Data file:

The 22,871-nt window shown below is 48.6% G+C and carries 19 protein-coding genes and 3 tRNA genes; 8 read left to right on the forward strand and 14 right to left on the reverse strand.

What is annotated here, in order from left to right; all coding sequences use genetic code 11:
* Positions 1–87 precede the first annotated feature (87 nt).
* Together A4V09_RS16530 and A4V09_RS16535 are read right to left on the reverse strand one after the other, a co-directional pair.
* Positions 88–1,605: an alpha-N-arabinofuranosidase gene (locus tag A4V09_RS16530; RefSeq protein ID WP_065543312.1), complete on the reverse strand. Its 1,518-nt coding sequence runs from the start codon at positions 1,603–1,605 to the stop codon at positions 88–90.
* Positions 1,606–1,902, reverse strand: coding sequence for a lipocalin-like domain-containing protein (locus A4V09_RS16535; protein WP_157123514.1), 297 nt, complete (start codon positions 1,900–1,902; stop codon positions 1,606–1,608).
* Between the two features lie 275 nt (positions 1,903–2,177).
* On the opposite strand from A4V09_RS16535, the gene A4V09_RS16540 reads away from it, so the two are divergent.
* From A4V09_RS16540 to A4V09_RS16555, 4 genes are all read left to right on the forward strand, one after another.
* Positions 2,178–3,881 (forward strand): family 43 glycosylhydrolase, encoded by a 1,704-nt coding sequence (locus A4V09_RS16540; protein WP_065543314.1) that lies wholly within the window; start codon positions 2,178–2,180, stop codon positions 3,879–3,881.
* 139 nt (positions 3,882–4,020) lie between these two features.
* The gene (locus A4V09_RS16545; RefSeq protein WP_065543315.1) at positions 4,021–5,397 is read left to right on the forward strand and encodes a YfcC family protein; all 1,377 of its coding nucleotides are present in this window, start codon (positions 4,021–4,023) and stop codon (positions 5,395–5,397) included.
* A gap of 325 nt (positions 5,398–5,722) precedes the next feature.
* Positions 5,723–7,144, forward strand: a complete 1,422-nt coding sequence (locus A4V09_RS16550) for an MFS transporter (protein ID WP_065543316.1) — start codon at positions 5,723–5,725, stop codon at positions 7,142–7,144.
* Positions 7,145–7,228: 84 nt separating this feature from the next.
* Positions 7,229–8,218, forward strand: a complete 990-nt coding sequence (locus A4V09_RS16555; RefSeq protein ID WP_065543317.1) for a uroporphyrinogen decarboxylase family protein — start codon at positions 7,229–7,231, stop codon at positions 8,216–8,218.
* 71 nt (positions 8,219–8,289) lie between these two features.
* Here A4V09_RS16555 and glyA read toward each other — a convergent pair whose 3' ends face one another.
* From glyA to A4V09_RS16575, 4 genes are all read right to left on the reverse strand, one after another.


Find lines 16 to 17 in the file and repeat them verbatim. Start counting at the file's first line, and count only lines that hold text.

* Positions 7,229–8,218, forward strand: a complete 990-nt coding sequence (locus A4V09_RS16555; RefSeq protein ID WP_065543317.1) for a uroporphyrinogen decarboxylase family protein — start codon at positions 7,229–7,231, stop codon at positions 8,216–8,218.
* 71 nt (positions 8,219–8,289) lie between these two features.